Next Article in Journal
Physicochemical Properties and Effects of Fruit Pulps from the Amazon Biome on Physiological Parameters in Rats
Next Article in Special Issue
“Just So You Know, It Has Been Hard”: Food Retailers’ Perspectives of Implementing a Food and Nutrition Policy in Public Healthcare Settings
Previous Article in Journal
Safety and Efficacy of Sodium and Potassium Arachidonic Acid Salts in the Young Pig
Previous Article in Special Issue
Association between Health Practice and Food Stockpiling for Disaster
Article

The Acceptability of Food Policies

by 1,*,† and 2,†
1
CNRS, CREM, Université de Rennes 1, 35065 Rennes, France
2
Département d’Économie Politique, Université de Fribourg, 1700 Fribourg, Switzerland
*
Author to whom correspondence should be addressed.
These authors contributed equally to this work.
Academic Editors: Helen Croker and Maria Kapsokefalou
Nutrients 2021, 13(5), 1483; https://doi.org/10.3390/nu13051483
Received: 19 February 2021 / Revised: 9 April 2021 / Accepted: 21 April 2021 / Published: 28 April 2021
(This article belongs to the Special Issue Nutrition in Public Health: Principles, Policies, and Practice)
We propose and test a model of food policy acceptability. The model is structured in four levels: government, topic, policy, and individual. In this study, we focus on two levels that are actionable for policy-makers: the topic and policy levels. We assess nine factors using a first online survey with 600 UK nationals and replicate our results in a second survey with 588 participants. Our results suggest that three factors have a positive effect on acceptability at the topic level: awareness of the issue, the legitimacy of state intervention, and social norms. At the policy level, we report a positive effect of the policy’s expected effectiveness, its appropriate targeting of consumers, and the perceived support of the majority. On the other hand, more coercive interventions and those generating inequalities are judged to be less acceptable. Additionally, we report an interaction between awareness and coerciveness on acceptability. Participants who are aware of the issue were more likely to support coercive policies. We also find evidence for a trade-off between coerciveness, effectiveness, and acceptability, as more coercive measures are considered more effective, but less acceptable by participants. Our findings offer policy-makers, nutrition experts, and advocates for healthier and more sustainable diets a new and integrated understanding of the underlying factors that determine food policy acceptability. View Full-Text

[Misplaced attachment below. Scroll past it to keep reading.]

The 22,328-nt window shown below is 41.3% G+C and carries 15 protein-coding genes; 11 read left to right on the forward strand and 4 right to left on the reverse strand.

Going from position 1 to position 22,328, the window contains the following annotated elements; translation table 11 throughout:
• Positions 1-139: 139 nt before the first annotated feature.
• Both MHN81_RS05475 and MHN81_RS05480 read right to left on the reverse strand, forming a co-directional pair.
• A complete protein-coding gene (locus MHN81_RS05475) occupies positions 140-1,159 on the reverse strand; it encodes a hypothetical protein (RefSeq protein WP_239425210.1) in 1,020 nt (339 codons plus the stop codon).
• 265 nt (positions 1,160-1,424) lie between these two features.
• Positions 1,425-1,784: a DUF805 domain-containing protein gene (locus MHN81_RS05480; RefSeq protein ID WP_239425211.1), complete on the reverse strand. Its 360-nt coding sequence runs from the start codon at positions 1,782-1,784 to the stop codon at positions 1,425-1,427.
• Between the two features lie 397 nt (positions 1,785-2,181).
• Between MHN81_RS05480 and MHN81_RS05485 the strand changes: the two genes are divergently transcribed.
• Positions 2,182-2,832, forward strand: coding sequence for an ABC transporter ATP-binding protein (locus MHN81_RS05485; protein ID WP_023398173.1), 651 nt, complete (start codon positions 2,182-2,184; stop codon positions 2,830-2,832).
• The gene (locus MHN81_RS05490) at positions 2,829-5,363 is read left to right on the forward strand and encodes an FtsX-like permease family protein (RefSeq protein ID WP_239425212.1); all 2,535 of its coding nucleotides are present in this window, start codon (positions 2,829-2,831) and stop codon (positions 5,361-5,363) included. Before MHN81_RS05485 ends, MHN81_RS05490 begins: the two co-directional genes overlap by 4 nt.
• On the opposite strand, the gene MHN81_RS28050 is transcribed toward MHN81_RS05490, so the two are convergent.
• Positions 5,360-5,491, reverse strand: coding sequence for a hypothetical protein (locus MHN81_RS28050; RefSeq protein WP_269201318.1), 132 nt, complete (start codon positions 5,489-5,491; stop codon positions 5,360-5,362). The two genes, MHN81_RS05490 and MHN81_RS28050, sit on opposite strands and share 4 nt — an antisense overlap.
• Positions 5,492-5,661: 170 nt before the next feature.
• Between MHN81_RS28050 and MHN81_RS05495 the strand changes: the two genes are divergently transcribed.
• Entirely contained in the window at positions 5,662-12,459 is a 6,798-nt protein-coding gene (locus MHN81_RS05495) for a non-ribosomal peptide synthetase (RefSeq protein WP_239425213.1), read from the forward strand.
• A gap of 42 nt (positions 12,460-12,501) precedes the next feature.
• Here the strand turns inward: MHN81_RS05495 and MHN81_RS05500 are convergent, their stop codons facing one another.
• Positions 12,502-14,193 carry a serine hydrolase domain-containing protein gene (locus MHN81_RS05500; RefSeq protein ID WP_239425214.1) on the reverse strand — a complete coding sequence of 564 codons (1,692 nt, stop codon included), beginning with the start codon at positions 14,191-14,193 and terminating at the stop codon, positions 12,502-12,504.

Keywords: food policy; acceptability; survey food policy; acceptability; survey
Show Figures

Graphical abstract

MDPI and ACS Style

Espinosa, R.; Nassar, A. The Acceptability of Food Policies. Nutrients 2021, 13, 1483. https://doi.org/10.3390/nu13051483

AMA Style

Espinosa R, Nassar A. The Acceptability of Food Policies. Nutrients. 2021; 13(5):1483. https://doi.org/10.3390/nu13051483

Chicago/Turabian Style

Espinosa, Romain, and Anis Nassar. 2021. "The Acceptability of Food Policies" Nutrients 13, no. 5: 1483. https://doi.org/10.3390/nu13051483

Find Other Styles
Note that from the first issue of 2016, MDPI journals use article numbers instead of page numbers. See further details here.

Article Access Map by Country/Region

1
Back to TopTop